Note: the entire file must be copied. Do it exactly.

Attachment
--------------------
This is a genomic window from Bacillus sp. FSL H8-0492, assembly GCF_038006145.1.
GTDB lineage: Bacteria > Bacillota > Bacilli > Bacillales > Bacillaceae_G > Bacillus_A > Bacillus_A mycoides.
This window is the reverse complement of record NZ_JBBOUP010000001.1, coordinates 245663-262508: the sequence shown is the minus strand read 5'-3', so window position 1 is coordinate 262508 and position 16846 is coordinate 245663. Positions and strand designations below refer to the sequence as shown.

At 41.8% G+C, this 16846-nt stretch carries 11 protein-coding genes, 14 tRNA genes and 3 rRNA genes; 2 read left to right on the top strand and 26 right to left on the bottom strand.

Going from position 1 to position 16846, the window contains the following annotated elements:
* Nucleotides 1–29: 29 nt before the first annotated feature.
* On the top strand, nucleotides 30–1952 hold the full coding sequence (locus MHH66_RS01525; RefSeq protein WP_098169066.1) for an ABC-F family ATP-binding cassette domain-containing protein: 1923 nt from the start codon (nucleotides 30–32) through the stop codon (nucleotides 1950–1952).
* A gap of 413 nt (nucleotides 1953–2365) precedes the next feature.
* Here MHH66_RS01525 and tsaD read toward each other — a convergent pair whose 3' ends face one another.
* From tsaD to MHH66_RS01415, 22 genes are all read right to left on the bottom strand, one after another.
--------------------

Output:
This is a genomic window from Bacillus sp. FSL H8-0492, assembly GCF_038006145.1.
GTDB lineage: Bacteria > Bacillota > Bacilli > Bacillales > Bacillaceae_G > Bacillus_A > Bacillus_A mycoides.
This window is the reverse complement of record NZ_JBBOUP010000001.1, coordinates 245663-262508: the sequence shown is the minus strand read 5'-3', so window position 1 is coordinate 262508 and position 16846 is coordinate 245663. Positions and strand designations below refer to the sequence as shown.

At 41.8% G+C, this 16846-nt stretch carries 11 protein-coding genes, 14 tRNA genes and 3 rRNA genes; 2 read left to right on the top strand and 26 right to left on the bottom strand.

Going from position 1 to position 16846, the window contains the following annotated elements:
* Nucleotides 1–29: 29 nt before the first annotated feature.
* On the top strand, nucleotides 30–1952 hold the full coding sequence (locus MHH66_RS01525; RefSeq protein WP_098169066.1) for an ABC-F family ATP-binding cassette domain-containing protein: 1923 nt from the start codon (nucleotides 30–32) through the stop codon (nucleotides 1950–1952).
* A gap of 413 nt (nucleotides 1953–2365) precedes the next feature.
* Here MHH66_RS01525 and tsaD read toward each other — a convergent pair whose 3' ends face one another.
* From tsaD to MHH66_RS01415, 22 genes are all read right to left on the bottom strand, one after another.